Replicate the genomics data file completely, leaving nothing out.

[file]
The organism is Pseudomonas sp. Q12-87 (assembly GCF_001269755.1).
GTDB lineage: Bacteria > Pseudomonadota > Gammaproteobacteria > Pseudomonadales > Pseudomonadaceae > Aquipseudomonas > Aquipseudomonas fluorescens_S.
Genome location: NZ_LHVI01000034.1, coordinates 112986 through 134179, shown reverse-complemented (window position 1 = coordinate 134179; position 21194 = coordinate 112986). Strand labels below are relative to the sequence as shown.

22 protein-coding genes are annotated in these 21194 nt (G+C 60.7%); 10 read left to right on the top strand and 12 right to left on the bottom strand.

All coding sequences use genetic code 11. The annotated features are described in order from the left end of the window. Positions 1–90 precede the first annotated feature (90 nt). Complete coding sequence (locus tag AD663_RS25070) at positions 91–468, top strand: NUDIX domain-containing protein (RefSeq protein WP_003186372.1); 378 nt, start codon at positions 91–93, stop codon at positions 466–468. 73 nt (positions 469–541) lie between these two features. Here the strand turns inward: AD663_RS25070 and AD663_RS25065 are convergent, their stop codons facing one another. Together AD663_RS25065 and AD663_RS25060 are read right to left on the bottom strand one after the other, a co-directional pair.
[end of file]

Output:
The organism is Pseudomonas sp. Q12-87 (assembly GCF_001269755.1).
GTDB lineage: Bacteria > Pseudomonadota > Gammaproteobacteria > Pseudomonadales > Pseudomonadaceae > Aquipseudomonas > Aquipseudomonas fluorescens_S.
Genome location: NZ_LHVI01000034.1, coordinates 112986 through 134179, shown reverse-complemented (window position 1 = coordinate 134179; position 21194 = coordinate 112986). Strand labels below are relative to the sequence as shown.

22 protein-coding genes are annotated in these 21194 nt (G+C 60.7%); 10 read left to right on the top strand and 12 right to left on the bottom strand.

All coding sequences use genetic code 11. The annotated features are described in order from the left end of the window. Positions 1–90 precede the first annotated feature (90 nt). Complete coding sequence (locus tag AD663_RS25070) at positions 91–468, top strand: NUDIX domain-containing protein (RefSeq protein WP_003186372.1); 378 nt, start codon at positions 91–93, stop codon at positions 466–468. 73 nt (positions 469–541) lie between these two features. Here the strand turns inward: AD663_RS25070 and AD663_RS25065 are convergent, their stop codons facing one another. Together AD663_RS25065 and AD663_RS25060 are read right to left on the bottom strand one after the other, a co-directional pair.